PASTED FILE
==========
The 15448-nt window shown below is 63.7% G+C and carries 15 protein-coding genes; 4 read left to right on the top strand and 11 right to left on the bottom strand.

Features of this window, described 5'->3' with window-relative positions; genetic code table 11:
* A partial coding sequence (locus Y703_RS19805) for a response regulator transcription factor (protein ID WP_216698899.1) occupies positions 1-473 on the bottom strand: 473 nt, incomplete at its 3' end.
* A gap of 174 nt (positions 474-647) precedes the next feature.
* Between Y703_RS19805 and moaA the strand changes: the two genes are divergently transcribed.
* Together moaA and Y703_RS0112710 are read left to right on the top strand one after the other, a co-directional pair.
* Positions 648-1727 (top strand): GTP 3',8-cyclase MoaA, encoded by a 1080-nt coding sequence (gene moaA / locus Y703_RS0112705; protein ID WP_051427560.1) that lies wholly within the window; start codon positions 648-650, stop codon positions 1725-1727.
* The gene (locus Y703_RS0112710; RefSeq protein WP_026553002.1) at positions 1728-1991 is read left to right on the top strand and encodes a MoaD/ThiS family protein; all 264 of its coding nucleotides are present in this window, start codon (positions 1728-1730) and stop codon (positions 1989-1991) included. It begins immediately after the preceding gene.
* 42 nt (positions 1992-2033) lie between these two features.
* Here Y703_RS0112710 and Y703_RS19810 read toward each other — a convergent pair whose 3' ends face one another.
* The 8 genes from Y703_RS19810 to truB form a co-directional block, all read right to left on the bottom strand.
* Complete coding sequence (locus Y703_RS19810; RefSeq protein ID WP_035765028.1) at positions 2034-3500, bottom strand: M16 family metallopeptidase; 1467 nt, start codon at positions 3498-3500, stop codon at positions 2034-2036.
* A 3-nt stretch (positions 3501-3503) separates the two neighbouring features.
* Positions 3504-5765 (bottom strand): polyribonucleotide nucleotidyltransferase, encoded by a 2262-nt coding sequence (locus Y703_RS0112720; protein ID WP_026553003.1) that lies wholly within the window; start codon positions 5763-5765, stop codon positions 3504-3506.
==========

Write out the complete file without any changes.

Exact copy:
The 15448-nt window shown below is 63.7% G+C and carries 15 protein-coding genes; 4 read left to right on the top strand and 11 right to left on the bottom strand.

Features of this window, described 5'->3' with window-relative positions; genetic code table 11:
* A partial coding sequence (locus Y703_RS19805) for a response regulator transcription factor (protein ID WP_216698899.1) occupies positions 1-473 on the bottom strand: 473 nt, incomplete at its 3' end.
* A gap of 174 nt (positions 474-647) precedes the next feature.
* Between Y703_RS19805 and moaA the strand changes: the two genes are divergently transcribed.
* Together moaA and Y703_RS0112710 are read left to right on the top strand one after the other, a co-directional pair.
* Positions 648-1727 (top strand): GTP 3',8-cyclase MoaA, encoded by a 1080-nt coding sequence (gene moaA / locus Y703_RS0112705; protein ID WP_051427560.1) that lies wholly within the window; start codon positions 648-650, stop codon positions 1725-1727.
* The gene (locus Y703_RS0112710; RefSeq protein WP_026553002.1) at positions 1728-1991 is read left to right on the top strand and encodes a MoaD/ThiS family protein; all 264 of its coding nucleotides are present in this window, start codon (positions 1728-1730) and stop codon (positions 1989-1991) included. It begins immediately after the preceding gene.
* 42 nt (positions 1992-2033) lie between these two features.
* Here Y703_RS0112710 and Y703_RS19810 read toward each other — a convergent pair whose 3' ends face one another.
* The 8 genes from Y703_RS19810 to truB form a co-directional block, all read right to left on the bottom strand.
* Complete coding sequence (locus Y703_RS19810; RefSeq protein ID WP_035765028.1) at positions 2034-3500, bottom strand: M16 family metallopeptidase; 1467 nt, start codon at positions 3498-3500, stop codon at positions 2034-2036.
* A 3-nt stretch (positions 3501-3503) separates the two neighbouring features.
* Positions 3504-5765 (bottom strand): polyribonucleotide nucleotidyltransferase, encoded by a 2262-nt coding sequence (locus Y703_RS0112720; protein ID WP_026553003.1) that lies wholly within the window; start codon positions 5763-5765, stop codon positions 3504-3506.